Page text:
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LOS ANGELES HERALD.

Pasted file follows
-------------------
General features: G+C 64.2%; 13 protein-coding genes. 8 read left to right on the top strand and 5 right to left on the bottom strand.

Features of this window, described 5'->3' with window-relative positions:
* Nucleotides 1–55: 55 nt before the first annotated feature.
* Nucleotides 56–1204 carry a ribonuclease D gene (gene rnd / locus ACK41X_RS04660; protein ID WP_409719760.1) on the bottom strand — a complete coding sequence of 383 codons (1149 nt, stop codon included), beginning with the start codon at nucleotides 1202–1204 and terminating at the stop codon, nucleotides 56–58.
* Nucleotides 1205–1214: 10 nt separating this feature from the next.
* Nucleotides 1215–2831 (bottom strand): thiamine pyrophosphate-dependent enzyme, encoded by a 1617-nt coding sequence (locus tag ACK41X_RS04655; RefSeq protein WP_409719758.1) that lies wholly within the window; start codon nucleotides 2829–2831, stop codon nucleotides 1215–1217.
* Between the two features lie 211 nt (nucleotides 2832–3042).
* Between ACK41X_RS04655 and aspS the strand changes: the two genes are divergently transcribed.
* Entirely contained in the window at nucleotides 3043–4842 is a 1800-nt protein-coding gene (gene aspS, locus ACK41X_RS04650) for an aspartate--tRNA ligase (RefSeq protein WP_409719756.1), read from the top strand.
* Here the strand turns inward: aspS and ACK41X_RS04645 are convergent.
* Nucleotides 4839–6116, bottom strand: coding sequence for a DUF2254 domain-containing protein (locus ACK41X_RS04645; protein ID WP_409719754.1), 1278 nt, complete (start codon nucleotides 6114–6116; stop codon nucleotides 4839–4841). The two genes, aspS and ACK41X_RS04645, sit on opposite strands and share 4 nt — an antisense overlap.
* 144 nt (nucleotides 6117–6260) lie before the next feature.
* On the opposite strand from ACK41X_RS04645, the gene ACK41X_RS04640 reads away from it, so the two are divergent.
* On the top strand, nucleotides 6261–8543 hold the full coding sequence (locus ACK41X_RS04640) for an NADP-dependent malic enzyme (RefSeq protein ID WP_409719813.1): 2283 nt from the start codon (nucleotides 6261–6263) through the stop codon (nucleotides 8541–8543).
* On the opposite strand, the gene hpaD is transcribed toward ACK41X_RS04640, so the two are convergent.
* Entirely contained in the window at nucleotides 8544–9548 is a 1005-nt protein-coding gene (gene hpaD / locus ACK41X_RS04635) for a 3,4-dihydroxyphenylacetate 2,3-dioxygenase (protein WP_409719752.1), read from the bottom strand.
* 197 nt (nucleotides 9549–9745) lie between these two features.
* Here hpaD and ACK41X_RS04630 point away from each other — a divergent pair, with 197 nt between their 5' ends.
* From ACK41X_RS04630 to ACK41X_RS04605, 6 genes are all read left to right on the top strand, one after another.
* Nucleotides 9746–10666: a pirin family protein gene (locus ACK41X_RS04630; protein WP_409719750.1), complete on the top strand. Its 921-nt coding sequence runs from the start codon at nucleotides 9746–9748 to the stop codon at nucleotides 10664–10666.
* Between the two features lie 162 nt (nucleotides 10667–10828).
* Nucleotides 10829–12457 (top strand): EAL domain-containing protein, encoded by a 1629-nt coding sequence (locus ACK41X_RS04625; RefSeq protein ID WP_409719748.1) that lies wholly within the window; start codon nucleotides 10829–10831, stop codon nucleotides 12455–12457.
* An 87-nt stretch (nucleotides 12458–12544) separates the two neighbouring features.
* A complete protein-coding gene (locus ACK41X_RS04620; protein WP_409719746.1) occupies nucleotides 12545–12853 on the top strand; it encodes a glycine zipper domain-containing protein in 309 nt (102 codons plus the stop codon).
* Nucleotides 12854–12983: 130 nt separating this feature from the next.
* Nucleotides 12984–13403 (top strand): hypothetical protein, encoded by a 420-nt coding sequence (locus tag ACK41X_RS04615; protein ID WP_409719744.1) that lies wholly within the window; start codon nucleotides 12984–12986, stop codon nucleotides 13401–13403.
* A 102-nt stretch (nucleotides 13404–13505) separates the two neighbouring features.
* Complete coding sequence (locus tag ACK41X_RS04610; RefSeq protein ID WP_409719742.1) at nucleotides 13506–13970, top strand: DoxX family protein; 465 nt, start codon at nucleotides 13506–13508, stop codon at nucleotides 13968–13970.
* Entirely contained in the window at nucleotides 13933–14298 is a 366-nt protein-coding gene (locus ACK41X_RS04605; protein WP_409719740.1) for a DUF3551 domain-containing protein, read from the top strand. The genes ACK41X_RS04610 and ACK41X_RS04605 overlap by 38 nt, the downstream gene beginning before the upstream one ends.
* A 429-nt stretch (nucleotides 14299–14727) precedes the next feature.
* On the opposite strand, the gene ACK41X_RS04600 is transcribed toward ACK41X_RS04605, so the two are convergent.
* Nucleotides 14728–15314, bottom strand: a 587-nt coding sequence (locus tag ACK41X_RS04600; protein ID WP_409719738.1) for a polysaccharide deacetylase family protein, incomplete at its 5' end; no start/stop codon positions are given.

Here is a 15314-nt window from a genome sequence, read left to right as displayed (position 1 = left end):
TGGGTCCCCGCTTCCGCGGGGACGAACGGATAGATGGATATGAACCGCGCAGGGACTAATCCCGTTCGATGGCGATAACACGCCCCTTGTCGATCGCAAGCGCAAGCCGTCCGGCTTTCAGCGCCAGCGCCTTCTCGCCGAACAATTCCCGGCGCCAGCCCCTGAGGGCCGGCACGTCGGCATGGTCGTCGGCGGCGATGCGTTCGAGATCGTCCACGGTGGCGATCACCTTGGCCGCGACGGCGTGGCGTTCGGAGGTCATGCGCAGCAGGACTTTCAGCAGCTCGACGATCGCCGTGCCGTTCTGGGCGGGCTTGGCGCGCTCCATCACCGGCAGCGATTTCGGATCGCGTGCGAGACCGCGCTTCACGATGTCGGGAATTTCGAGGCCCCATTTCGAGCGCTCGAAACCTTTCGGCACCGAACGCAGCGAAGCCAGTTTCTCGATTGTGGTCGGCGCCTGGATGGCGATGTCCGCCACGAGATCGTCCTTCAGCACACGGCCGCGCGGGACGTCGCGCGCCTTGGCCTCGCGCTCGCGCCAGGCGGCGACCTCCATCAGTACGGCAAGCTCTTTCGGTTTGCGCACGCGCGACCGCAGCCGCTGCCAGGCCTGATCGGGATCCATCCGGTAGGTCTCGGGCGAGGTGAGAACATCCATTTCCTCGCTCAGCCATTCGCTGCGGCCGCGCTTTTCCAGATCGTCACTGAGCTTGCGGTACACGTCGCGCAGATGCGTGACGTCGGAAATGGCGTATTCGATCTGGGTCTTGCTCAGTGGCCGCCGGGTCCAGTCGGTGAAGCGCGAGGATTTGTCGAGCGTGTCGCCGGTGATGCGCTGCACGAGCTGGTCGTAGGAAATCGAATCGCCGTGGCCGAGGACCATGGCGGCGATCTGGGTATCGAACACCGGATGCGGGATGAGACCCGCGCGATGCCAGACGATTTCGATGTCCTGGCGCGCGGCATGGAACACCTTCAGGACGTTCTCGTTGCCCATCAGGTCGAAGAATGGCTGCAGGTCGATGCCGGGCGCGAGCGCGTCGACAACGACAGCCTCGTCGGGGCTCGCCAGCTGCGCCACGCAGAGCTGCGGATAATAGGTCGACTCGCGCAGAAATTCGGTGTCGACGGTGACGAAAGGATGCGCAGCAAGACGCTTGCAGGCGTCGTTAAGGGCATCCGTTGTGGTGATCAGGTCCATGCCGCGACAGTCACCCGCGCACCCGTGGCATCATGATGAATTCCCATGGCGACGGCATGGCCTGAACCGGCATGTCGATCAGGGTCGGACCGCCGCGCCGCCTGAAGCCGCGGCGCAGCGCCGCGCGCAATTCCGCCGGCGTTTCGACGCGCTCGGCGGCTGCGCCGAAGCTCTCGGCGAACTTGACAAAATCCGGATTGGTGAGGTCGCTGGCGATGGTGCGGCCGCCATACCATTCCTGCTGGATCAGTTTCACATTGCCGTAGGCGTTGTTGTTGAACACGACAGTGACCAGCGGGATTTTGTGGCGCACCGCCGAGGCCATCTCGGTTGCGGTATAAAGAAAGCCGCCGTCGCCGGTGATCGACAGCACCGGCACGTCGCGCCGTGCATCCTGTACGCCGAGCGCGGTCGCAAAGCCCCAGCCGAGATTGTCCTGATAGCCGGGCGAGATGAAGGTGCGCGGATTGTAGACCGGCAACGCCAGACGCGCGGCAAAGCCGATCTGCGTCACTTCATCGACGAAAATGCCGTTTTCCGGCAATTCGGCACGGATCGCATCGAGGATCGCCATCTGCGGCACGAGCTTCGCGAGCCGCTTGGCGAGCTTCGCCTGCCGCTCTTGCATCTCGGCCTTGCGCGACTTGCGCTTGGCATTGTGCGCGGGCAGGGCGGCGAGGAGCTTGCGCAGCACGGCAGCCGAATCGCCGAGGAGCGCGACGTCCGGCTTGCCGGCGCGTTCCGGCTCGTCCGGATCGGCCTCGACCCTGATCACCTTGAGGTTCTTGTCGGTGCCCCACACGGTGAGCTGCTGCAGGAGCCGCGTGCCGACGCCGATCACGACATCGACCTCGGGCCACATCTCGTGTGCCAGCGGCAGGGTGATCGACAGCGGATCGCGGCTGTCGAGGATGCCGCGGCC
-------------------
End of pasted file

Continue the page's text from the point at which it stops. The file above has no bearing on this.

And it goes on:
VOL. 37.—N0. 22. TO COERCE CHILE. Uncle Sam Determined to Have an Apology. One More Demand to Be Made On the Jnnta. If Unheeded, a Naval DenionHtration Will Follow. riiHt Falling, It Will Be far CongrMl to Ai l Minister Matte Hake* an Ex planation—American Millil iter ■ and Blaster. associated Press Dispatches. Chicago, Nov. 10.—The News' Wash ington correspondent asserts that the government has determined, in case Chile does not proffer an explanation of the Baltimore affair soon, to make another peremptory demand. If Chile still fails to act, all the available ves sels of the United States navy will be concentrated in Valparaiso harbor. To this end a number of vessels will be withdrawn from the foreign squadrons. If this has no effect, it will be for con gress to act. Nkw Yobk, Nov. 10.—Tbe Herald's Santiago cable contains an interview with the Chilean minister of foreign affairs, Matta, in which the latter con veys the impression that the represen tatives of the United States in Chile had seemed to think they could in every way dictate to Chile what she should and should not do. This stand on their part, he said, was untenable. He denied the assertions that the pres ent government was hostile to the United States, and said when all that has transpired since the war began was known, the people of both countries would be called upon to act as judges. As to the refusal to permit an officer of the Baltimore to be present at the judi cial investigation, it was sim ply because it was a violation of tbe rules of Chilean legal procedure. The judge of crimescontrols these secret trials, and it is left to his discretion whether or not to ask the presence of an outsider. All this information has been transmitted to Minister Egan. BLIINDIKB AND BLUSTER. A Hritish Correspondent Again After the Amerleana. London, Nov. 10.—The Santiago cor respondent of the Times telegraphs a long diatribe against false Chilean news sent by American correspondents or in vented in Arctrica. Taking his text from the report of the blowing up of the cruiser Baltimore, he says: "Since tbe arrival of American news papers here, we have had in addition to the scandal created by rowdy diplomacy an unseemly squabble among American correspondents respecting the author ship of false telegrams published in America. These quarrels tend to place America in an unenviable light. "It is necessary again to call atten tion to the disregard by the American officials here of tho pacific orders alleged to have been sent from Wash ington. These orders give the text of ostensible instructions previously sent to maintain the strictest neutrality dur ing the Chilean civil war. Owing either to their knowledge of the secret inten tions of the Washington cabinet, or other motives, Minister Egan, Com mander Schley and the American con sul continue to show the bitterest animus against the Congressionalist government, publicly. It ia notorious that Minister Egan's attitude, and that of his assistants, continues to be such as may provoke a rupture of the friendly relations between the twocountiies. "Viewed in connection with later events, Commander Schley's landing of sailors on October 16th, ceases to bear the aspect of thoughtless imprudence. The preparation of the Baltimore for action at midnight in a friendly port, waa an inault to the dignity and good faith of Chile, and more so still are the declarations Commander Schley has just made in several quartera that war between the United Statea and Chile ia inevitable. The American consul at Valparaiso is spreading similar reports, and adds that a strong United States squadron is coming here. "In consequence of this official fili bustering, war ships of other nations which were about to leave Chile, have been ordered to remain. These deliber ate provocations will not make the Chilean government abandon its correct judicial attitude. There is, I repeat, absolutely no hostile feeling in Chile against the United States, but such ieeling may be brought about unless more prudence is displayed. "The captain of the Itata speaks with enthusiasm of the public sympathy he received in California, in strong contrast with the vexatious conduct of the American officials. "The captain of the Esmeralda reports that Washington orders prevented him Irom coaling at Acapulco, and thus the Esmeralda was prevented for weeks from assisting the Oongressionaliats. "Minister Egan has already congrat ulated Admiral Montt upon his elec tion as president. This is a diplomatic blunder, Admiral Montt being only a candidate for the presidency. It ia unfair, however, to attribute thia un pardonable mistake to Miniater Egan's desire to further interfere with the affairs of Chile." DISORDERS IN KQUADOR. Bloody Biota Attending the Municipal Election*. New York, Nov. 10.—A correspondent at Guayaquil, Ecuador, cables the Herald that the municipal elections commenced November 7th, and have been attended by bitter political feuds, which have caused intense excitement, and at length led to bloodshed. Voting in the different districts was accom panied by great disturbance on the part of the contending factions. Street fights were frequent, but as tbe people were unarmed no seriouß results followed un til the police took a hand. Without warning they opened fire on the crowd, wounding several persons. Their action created great indignation. Business has been practically suspended, BEATEN TO DEATH. A Drunken Hostler Sustains Fatal In Juries at Stockton. Stockton, Nov. 10.—Frank Gaigan, a hostler in the employ of Orrin Hickok, here, was beaten by a man named Wil liams Cannon, last night, and died this afternoon. Gaigan and a companion were drunk and called at a house near the race track, which was formerly a saloon, but is now occupied as a resi dence byCaimon and family. Gaigan insisted that he wanted a drink, and when he refused to leave, after being told that it was not a public house, Carinas knocked him off the porch. Gaigan got up and again tried to get in, when Cannon went at him again, and Gaigan fell off the steps, striking on his head and shoulders. Gaigan's compan ion took him to the race track, and this morning he was removed to the hospital in a dying condition. Cannon is under arrest. A Strike Inaugurated. St. Louis, Nov. 10. —The engineers and firemen of the Belt line have de clared a strike. This will spread to other lines. Chief Arthur stated that no freight will be bandied by Brother hood men, going to tho Belt line. The San Francisco at Acapnlco. Washington, Nov. 10. —A telegram received at the navy department this morning announced the arrival of the U. S. S. San Francisco at Acapulco yes terday. She will sail thia afternoon for San Francisco. BRAZIL BREAKING UP. THE REPUBLIC SHOWING SIGNS OF DISINTEGRATION. •J" Two of the Leading Provinoes Have Al ready Declared Their Independence. The Dlntator Must Resort to Arms to Maintain His Power. London, Nov. 10, 7 p. m. —A dispatch just received from Pernambtico brings further alarming intelligence regarding the situation of affairs in Brazil. There is no doubt that the situation of affairs in Brazil, arising out of the assumption of dictatorial powers by the late presi dent of the republic, Marshal Deodoro da Fonseca, is rapidly approaching a point where resort to arms will be necessfry to estab lish the position of the dictator. The dispatches of yesterday showed that there was a feeling of discontent |pre vailing everywhere throughout Brazil. The Republicans see in this last move of Da Fonseca, and attempt to override tho authority vested in him by the con stitution. So strong has the opposition to Da Fonseca grown, that yesterday it was announced that the important pro vince of Rio Grande do Sol has declared its indpendence. A dispatch just received shows that steps will have to be immediately taken to prevent, if possible, tbe disintegra tion of the republic. The province of Grao Para has followed the example set by Rio Grande do Sul, and today de clared its independence. Grao Para is one of the most important provinces of Brazil. The independence movement will probably be followed by a similar declaration by the province of Bahia. Dictator Fonseca is moving rapidly to suppress these attempts to set up sepa rate governments, and has ordered a warship to proceed without delay to Rio Grande do Sul to take such action as may be necessary to prevent the pro vincial authorities from carrying the declaration of independence into effect. It behooves him to move with alacrity, for already a man has been named in connection with the contemplated pres idency of the province. He is Silvence Martinez, who during the last revolu tion was banished from the country. He was subsequently allowed to return. Silvence Martinez is without doubt pos sessed of greater political influence than any other man in the province. Washington, Nov. 10.—No news has been received at the Brazilian legation to indicate that the province of Rio Grande do Sul has seceded from the re public of Brazil, or is in a state of re volt. A cablegram bas been received at the legation from the minister of foreign affairs, relating to routine matters, but giving no bint of a revolution or tbe re signment of the cabinet. London, Nov. 10. —The Santiago cor respondent of the Times says: "It is only with difficulty tbat Brazil news arrives here, unless it is favorable to tbe dictator. It is affirmed that the man ager of the London and Brazilian bank, in Rio Janeiro, took refuge at the Eng lish consulate, against official persecu tion for his alleged efforts to lower the rates of exchange. President Fonseca has published a decree making expul sion the penalty for resisting the dictatorship. Only a portion of the navy favors Fonseca. Admiral Mell, a strong Republican, has protested against any change in the form of gov ernment. All attempts to hold meetings are frustrated. The chambers were dissolved forcibly. It hi alleged that President da Fonseca intends to reduce the number of deputies to 180. . Ex change is falling in Rio Janeiro. Chicago, Nov. 10—A special from Washington says a long cipher dispatch was received by the state department today, from the American minister at Rio janerio, but tbe department refuses to give out any information. The British minister, Sir Julian Paunceforte, has a dispatch from the British admiral, at the Brazilian Btation, saying the country is in open revolution. Borne is to be lighted by electricity by the first oUhe year. A motor at Tivoli, about twelve miles distant, will supply the power, while the Via Nazionali will be the street first lighted. Electricity is playing an important part in the working of heavy guns, am munition hoists, and winches in the French navy. New ships are being fitted with electric applia-.oes in lieu of hydraulic gear. Ask for the Agnes Booth Cigar. WEDNESDAY MORNING. NOVEMBER 11, 1891.—TEN PAGES. A FELINE RELEASED. The Bering Sea Question Will Be Arbitrated. Solicitor-General Taft Let the Cat Out of the Bag. Attorney-General Miller Assisted in the Operation. A State Secret Unexpectedly Revealed to the Public by the Department of Justice—Secretary Blame Refuses to Blab. Associated Press DisDatches. Washington, Nov. 10. —The public was taken into the confidence of the diplomatic branch of the government this afternoon, in the continuation of the hearing in the Sayward case, and the first announcement was made that the prolonged diplomatic correspond ence between Secretary Blame and Lord Salisbury had resulted in an agreement by which, with the consent of the sen ate, the long pending dispute over the seal fisheries in Bering sea would be definitely settled. Solicitor General Taft, who was addressing the court, made the first intimation that the cor respondence between the two countries bad reached a point of agreement upon arbetration. He stopped at this point. Then Justice Gray desired some more explicit statement as to whether an agreement upon arbitration bad been actually reached. The solicitor general hesitated to reply, and inti mated that perhaps he had revealed more than be, not being a cabinet of ficer and being authorized to speak only on legal questions, should have done. Thereupon Attorney-General Miller himself interposed, and not only sub stantiated all the solicitor-general had said, but went further and announced tbat the government had effected an agreement. This is practically the first announce ment made as to tbe progress of the Bering sea negotiations, since the last correspondence was made public, show ing a difference of opinion between the two governments as to the points of ar bitration. It was surprising that tbe news should first come out in argument in cjurt, and the attorney-general was asked, after adjournment, if he would throw some light on the subject. "It is true- that an agreement has been reached," he said. "Yes," he added, "the matter has been settled be tween the two governments —that *is, subject to ratification bjrthe senate." "vVhat are tbe points ol arbitraWoh?'* "I cannot *ay more than 1 said in court. Why don't you go to the state department?" "Yes. you can state as a fact, tbat an agreement has been concluded." Solicitor-General Taft was next seen, but would only confirm what the attor ney-general had said. "In the last cor respondence, you know," he said, "there \f%s simply a difference between the two governments as to the points of arbitration. Well, the correspondence since then has resulted in a treaty which now only needs to be ratified by the senate." The reporter suggested that it was something unusual to hear the an nouncement of such important news in an argument in court. "But it is a fact," was the reply. Secretary Blame positively declined to make any statement touching the matter. The inference drawn from the devel opments today (including the statement made by the attorney geuerai to a repre sentative of the Associated Press, as shown above), is that the president will submit to the senate an agreement in the nature of a treaty between the United States and Great Britain by which the parties bind themselves to accept a final and conclusive definition to be given by the arbitrators, of the exact rights of the United States in Ber ing sea, as well as to pay any awards of damages suffered by the nation declared to have had a true contention. It ia alao presumed that arbitrators have been selected, but none of the offi cials seen would discus* the detaila of the agreement, doubtless for the reason that it has to be submitted to the sen ate for ratification, and therefore comes under tbe executive session roles of the senate, which requires secrecy to be ob served. When Taft finished his argument to day, Mr. Choate, on behalf of Great Britain, addressed the court. O'BRIEN VINDICATED. He Publishes tbe Correspondence that Passed Between Him and Parnell. Dublin, Nov. 10.—William O'Brien publishes a long letter in the Freeman's Journal denouncing the conduct of Red mond and Harrington in trying to de ceive the Irish public by pretending, on the strength of their hope that be had lost Parnell'a letter, that it disclosed treachery towards Parnell and other Liberal allies. O'Brien now gives the letter to the'world, together with his reply—the only letter he wrote to Par nell during the Boulogne negotiations, and not yet published. Parnell's letter to O'Brien suggests that McCarthy interview Glodstone and get a written memoranda embodying the assurances already given anent land and police, and transfer it to the custody of O'Brien, that if the memorandum was satisfactory to both Parnell and O'Brien the former would announce his retire ment from the chairmanship; that tbe terms of the memorandum should nut be disclosed until the home rule bill was introduced, and not then unless the bill was unsatisfactory, but after the passage of a satisfactory bill Parnell should be permitted to publish the memorandum. Instead of the two years' limit within which the constabu lary should be disarmed and converted into a civil force, Parnell agreed that the time might be extended to five years, but said it was of vital importance that some limit should be fixed. The letter in conclusion gives O'Brien permission to show it to Redmond's brother and Gill. O'Brien says on receiving thia letter he telegraphed it to Mr. Harrington, who replied that Parnell's proposals were subject to O'Brien's accepting the chairmanship. At the same time O'Brien wrote to Parnell to the effect that the proposals were feasible, pro vided McCarthy continued chairman; otherwise, as tbe Hawarden plan in volved the employment of McCarthy in a painful transaction, they would raise a formidable difficulty. O'Brien concludes with the expression of belief that they would be able to de vise some other equally satisfactory plan. In a postscript he says be con sulted Redmond and Gill, and all agreed tbat when they met next May they would be able to arrange a modus Vivendi. O'Brien contends that the foregoing disposes of the Parnellite plea that Par nell's retirement was to be a sham, and that he was to have the right of veto in connection with the home rule bill. CABLE FLASHES. . By the falling of a cage in a mine sba't in France, three men were instant ly killed and live fatally wounded. The old established bank of Seagale, of Posen, has returned all deposits and suspended, owing to inability to pay cash debts. I Fire in the military barracks at Ma con. France, rendered 2000 rifles entire ly useless, and destroyed a large quantity of military stores. The troubles between the French Blase blowers and their employers, which arose a month ago over questions of time and wages, have been settled. Herr Zaraatilski, confidential clerk of Herr Wolff, head of the Berlin banking firm of Hirschfeld & Wolff, baa been ar rested for complicity in the bank funds. AN IMPOSTER EXPOSED. THE REV. MR. GILLIN&HAM'S RECORD LAID BARE. Charges Preferred Against Him Tbat Make Him a Veritable Wolf in Sheep's Clothing-TjM Presbyterian Bynod Bit ting on His tCase at Modesto. Modesto, Cal.. Nov. 10. —The synod of the Presbyterian church met last evening to try the charges against Pastor Gillingbam. The charges are preferred by J. E. Ward, cashier of the First National bank and a deacon of the church, and cover eight pages of type written copy. They embrace the use of vulgar and indecent language; un christian and nnministerial conduct; visiting a place of amusement in San Francisco where liquors are dispensed; wilful falsehood in claiming to be a graduate of Princeton college, and stories about the great wealth of his father; fraudulently obtaining license to preach; false swearing, slandering brethren and claiming that bis divorced wife was dead. Moderator J. M. Wood, of Sanger, presided. Gillingham read written demurrers to all the charges, which were overruled by the moderator, and the synod re mained in sessien till 1 o'clock this morning to hear the evidence of two witnesses living at a distance, desirous of leaving today. At 3 o'clock the taking of evidence commenced. The witnesses -comprise ministers, deacons, ladies, merchants, and the statements of professors of col leges, editors of religious publications, and Postmaster-General Wanamaker. Mrs. Kutledge and 0. B. Burkett. of Woodbridpe, testified to Gillingbam's false statement of his wife's death in lowa in 1886. James Thompson and J. H. Shafe, of this city, testified to vnlgar and indecent language. The trial will last two or three days. THE INDIAN CYCLONE. Large Loss of Life and Widespread Rnin In Its Path. Calcutta, Nov. 10.—Further details regarding the cyclone which passed over this part of India on Monday of last week show that the damage done was very extensive. Besides the loss of seventy-seven lives, occasioned by the sinking of tbe Indian government steamer Enterprise, which foundered at the Andaman islands, killing sixty con victs, there no doubt has been large loss of life at other places along the coast. Advices from vari ous parts of Bengal state that the cyclone passed over that sec tion of country and did great damage. The cyclone cleared a path through forests, uprooting gigantic trees and hurling them aside as though tbey were reeds. No house could stand the terri ble energy of the gale, and every dwell ing or other structure within the path of tbe cyclone was either swept from its foundations or turned over. The wind also did great damage below Calcutta. The city is situated on the east bank of the Hoogley river, the westernmost branch of the Ganges. The Hoogley river empties into the Bay of Bengal. A number of large vessels were at anchor off the mouth of the Hoogley river, in such a position that when the gale suddenly burst, it was impossible to save many of them. Numbers dragged their anchor and were carried ashore, and others were dam aged by the pounding received by the enormous seas which accompanied the storm. No estimate can be made of the total loss of life, but it will be very large. The Czar's Wedding;. St. Petersburg, Nov. 10. — Though the czar celebrated his silver wedding yesterday, at Livadia, in an extremely quiet manner, the occasion being marked by no state festivities of any description, the event was the occasion of much hearty comment and congratu lation throughout the empire. In the larger cities the event was celebrated by many banquets, and in the evening a number of balls were given. Minister Monti's Credentials. Washington, Nov. 10.—The creden tials of Sefior Montt, Chilean minister, have arrived from Santiago. It is not known at the state department when the minister will be presented to the president. A Suit fits well and proves Fine Tail oring when selected from the large Hew Stock of H. A. Gets, 126 West third street. GIVEN AWAY! With every Suit or Overcoat pur chased of us for the balance of this week, we are gh ing away a nice • walking-stick. We have over a over a hundred different styles of sticks. Some adapted for the use of young men, and others particularly nice for old gentlemen. There are among them sticks that could not be bought for less than $2.00 elsewhere. FOR THE BOYS we always have something. Just now we are giving away in our Boys' Department with every Suit or Overcoat, either a nice ebony ruler or a magic trick savings bank. In our middle window you will find, this week, an elegant display of new and nobby Men's Suits and Overcoats; also, Bath Robes. Please notice our elegant values in Over coats for $10.00. Cor. Spring and Temple Street*. FINE X§£\ MODERATE Our new Stock of Woolens for the season, Fall and Winter, 1891, represents one of the largest collections imported into this city, selected from the best looms of the world. We avoid the two extremes usually practiced among the tailoring trade, viz., deceptive cheapness and fancy high prices. Our work is reliable, styles correct and charges reasonable. 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